Picking Sides: The Evolutionary Origins of Reasoning
With the 2016 election cycle in full swing, heated political arguments are constantly brewing. From the nightly news to Facebook posts, we’re inundated with messages designed to persuade us to choose a side. But this is nothing new. In fact, according to new research from Carnegie Mellon University’s Andy Norman, the urge to convince others has evolutionary roots.
In a paper recently published in Biology & Philosophy, Norman argues that reasoning is biologically unique to humans. Though other animals draw inferences, only people are able to produce and respond to what he describes as “reason-giving performances.” He says this trait allowed our ancestors to build and maintain shared outlooks — a necessity for collective societies in which groups hunted for food together, for example.
“The human capacity for reason probably evolved to align our mental states both with circumstances in the world and with the mental states of others,” said Norman, adjunct faculty in the Dietrich College of Humanities and Social Sciences’ Philosophy Department.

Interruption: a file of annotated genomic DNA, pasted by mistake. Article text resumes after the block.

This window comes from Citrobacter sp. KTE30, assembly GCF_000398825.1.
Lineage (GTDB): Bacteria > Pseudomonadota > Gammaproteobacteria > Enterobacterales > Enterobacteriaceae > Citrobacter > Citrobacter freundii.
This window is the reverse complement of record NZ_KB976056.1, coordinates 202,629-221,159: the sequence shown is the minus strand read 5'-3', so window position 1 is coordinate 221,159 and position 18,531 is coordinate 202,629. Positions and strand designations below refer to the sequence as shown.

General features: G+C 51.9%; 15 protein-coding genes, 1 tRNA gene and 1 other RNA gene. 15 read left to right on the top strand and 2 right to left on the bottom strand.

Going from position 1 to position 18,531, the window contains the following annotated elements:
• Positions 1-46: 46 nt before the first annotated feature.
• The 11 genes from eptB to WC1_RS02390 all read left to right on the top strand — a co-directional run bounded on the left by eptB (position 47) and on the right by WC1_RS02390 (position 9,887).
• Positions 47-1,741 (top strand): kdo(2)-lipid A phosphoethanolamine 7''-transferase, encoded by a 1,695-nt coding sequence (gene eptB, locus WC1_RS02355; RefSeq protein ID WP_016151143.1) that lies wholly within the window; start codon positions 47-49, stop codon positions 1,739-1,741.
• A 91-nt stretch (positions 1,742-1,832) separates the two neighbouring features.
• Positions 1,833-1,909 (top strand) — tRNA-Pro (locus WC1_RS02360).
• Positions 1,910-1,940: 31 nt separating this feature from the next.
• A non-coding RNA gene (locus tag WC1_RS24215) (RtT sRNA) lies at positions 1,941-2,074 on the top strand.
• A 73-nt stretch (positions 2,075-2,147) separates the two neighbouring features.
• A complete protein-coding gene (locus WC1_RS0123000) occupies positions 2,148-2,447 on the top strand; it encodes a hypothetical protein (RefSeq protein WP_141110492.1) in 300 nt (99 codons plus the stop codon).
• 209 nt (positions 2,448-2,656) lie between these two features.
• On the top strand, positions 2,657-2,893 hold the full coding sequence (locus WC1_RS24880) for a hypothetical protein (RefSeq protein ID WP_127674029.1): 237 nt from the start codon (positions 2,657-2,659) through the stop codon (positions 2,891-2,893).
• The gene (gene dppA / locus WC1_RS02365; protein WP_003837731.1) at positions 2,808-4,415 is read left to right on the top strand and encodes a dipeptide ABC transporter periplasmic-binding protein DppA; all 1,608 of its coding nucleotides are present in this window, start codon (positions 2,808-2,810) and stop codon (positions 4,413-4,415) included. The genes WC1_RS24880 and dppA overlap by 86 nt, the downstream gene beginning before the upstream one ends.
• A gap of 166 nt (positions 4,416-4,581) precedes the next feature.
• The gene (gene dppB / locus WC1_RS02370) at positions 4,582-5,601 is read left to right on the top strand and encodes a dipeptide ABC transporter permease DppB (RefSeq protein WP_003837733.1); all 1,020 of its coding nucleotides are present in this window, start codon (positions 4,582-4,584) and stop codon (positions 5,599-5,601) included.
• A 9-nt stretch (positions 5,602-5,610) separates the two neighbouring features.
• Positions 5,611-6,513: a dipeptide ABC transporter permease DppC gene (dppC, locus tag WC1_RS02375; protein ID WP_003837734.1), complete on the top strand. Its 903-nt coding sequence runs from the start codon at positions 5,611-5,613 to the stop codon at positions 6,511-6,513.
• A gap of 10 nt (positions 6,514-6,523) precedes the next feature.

Norman’s intentional alignment model (IAM) expands on the argumentative theory of reason (ATR) developed by philosophers Hugo Mercier and Dan Sperber as an explanation for cognitive biases and groupthink. In “Why We Reason: Intention-Alignment and the Genesis of Human Rationality,” Norman proposes that reason evolved because it helped — and continues to help — promote mutually advantageous collaboration.
“Natural selection appears to have ‘designed’ our reasoning propensities to serve dual ends. They function to help us understand the world, but they are also ‘for’ forging shared outlooks — for building and maintaining points of view that are functionally aligned,” he said.
Norman believes that understanding the functional role of reasoning has implications for a wide variety of disciplines, including biology, cognitive psychology, anthropology, philosophy, politics and ethics. And on a more fundamental level, it offers insight into the ways that humans think and behave.
He added, “We use reason to advance various proximal ends, but in the main, we do it to overwrite the beliefs and desires of others: to get others to think like us.”
By Emily Stimmel